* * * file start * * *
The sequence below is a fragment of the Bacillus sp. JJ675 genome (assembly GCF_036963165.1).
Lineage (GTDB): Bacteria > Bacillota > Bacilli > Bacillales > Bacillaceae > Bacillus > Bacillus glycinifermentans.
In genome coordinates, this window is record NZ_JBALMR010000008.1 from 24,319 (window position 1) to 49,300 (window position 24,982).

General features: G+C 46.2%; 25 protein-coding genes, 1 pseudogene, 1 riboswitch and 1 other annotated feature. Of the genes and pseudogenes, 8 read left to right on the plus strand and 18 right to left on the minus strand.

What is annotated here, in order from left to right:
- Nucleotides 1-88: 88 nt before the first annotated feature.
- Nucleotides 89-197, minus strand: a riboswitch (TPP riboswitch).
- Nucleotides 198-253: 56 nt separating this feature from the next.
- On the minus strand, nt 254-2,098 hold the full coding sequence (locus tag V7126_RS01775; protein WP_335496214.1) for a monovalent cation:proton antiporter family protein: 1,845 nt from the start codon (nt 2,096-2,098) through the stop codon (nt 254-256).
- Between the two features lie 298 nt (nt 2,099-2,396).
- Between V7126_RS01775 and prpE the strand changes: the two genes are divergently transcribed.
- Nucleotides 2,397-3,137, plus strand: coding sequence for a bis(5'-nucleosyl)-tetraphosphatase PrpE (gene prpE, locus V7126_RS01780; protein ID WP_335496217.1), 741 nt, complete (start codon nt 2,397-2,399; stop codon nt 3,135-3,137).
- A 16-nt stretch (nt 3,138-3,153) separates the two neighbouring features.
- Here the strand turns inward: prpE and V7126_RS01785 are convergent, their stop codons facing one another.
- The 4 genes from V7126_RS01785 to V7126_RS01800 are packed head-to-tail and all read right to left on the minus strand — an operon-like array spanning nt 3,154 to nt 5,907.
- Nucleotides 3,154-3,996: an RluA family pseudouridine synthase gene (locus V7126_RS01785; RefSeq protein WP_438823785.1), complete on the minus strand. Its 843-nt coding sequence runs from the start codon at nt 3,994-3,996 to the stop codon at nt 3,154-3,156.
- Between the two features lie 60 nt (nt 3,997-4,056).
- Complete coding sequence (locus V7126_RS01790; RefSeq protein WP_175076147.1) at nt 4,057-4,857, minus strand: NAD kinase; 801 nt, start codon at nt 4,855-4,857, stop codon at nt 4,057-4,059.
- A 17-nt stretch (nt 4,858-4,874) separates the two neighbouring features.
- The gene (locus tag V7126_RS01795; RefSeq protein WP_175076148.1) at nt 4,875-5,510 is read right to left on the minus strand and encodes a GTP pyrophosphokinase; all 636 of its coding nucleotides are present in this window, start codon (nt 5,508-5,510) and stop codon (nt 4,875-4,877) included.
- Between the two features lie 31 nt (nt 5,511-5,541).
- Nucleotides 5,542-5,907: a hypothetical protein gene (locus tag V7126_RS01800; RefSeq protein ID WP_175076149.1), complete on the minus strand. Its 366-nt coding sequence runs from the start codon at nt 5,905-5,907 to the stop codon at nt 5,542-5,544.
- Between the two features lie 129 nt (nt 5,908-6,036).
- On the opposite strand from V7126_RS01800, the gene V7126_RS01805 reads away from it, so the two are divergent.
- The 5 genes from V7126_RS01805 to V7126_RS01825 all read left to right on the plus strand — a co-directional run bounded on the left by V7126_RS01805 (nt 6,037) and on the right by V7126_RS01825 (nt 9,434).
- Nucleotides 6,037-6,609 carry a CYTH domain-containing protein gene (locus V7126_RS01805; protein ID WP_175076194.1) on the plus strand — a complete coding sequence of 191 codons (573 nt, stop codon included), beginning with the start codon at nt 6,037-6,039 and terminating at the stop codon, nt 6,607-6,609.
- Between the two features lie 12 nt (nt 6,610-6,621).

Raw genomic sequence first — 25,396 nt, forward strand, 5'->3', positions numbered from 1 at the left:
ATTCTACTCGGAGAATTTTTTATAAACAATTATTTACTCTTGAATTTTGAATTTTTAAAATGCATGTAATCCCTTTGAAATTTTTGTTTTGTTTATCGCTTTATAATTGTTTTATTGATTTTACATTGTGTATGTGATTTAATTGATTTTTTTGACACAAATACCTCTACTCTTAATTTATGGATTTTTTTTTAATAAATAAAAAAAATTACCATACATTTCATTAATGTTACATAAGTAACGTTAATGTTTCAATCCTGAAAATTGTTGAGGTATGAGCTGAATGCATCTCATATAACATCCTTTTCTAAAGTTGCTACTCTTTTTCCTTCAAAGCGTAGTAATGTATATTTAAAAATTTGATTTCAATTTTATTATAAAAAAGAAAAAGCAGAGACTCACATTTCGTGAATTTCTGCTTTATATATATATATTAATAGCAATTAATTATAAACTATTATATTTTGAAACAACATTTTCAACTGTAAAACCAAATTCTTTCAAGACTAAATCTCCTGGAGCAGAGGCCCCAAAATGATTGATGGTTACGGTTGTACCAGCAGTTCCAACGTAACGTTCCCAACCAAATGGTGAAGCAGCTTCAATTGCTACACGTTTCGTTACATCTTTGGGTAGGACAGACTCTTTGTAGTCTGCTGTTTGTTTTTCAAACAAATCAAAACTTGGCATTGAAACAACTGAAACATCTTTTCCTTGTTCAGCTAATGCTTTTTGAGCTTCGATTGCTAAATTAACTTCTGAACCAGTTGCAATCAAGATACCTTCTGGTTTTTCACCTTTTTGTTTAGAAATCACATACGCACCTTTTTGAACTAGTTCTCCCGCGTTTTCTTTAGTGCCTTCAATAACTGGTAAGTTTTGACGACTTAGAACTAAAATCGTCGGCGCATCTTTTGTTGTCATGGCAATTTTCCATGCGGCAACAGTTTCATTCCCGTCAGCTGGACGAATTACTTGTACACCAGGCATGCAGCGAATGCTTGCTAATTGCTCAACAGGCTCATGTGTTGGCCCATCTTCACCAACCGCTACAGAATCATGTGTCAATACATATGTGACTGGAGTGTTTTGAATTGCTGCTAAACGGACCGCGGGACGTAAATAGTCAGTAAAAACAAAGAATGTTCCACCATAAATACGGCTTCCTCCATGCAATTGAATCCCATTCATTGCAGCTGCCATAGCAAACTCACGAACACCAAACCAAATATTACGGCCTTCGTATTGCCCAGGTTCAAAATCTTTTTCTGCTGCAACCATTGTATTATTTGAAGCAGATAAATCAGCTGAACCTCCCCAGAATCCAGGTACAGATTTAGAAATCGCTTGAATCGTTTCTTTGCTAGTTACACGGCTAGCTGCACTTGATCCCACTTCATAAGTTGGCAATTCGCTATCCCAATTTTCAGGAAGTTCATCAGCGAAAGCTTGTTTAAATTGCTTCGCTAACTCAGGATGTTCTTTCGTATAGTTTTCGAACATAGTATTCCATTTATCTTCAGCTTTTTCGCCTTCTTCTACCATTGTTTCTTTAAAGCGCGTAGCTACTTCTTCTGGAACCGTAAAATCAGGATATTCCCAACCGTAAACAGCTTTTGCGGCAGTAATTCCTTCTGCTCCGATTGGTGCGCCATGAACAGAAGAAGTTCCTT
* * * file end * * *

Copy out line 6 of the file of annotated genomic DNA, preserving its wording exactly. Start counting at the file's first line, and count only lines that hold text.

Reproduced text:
- Nucleotides 1-88: 88 nt before the first annotated feature.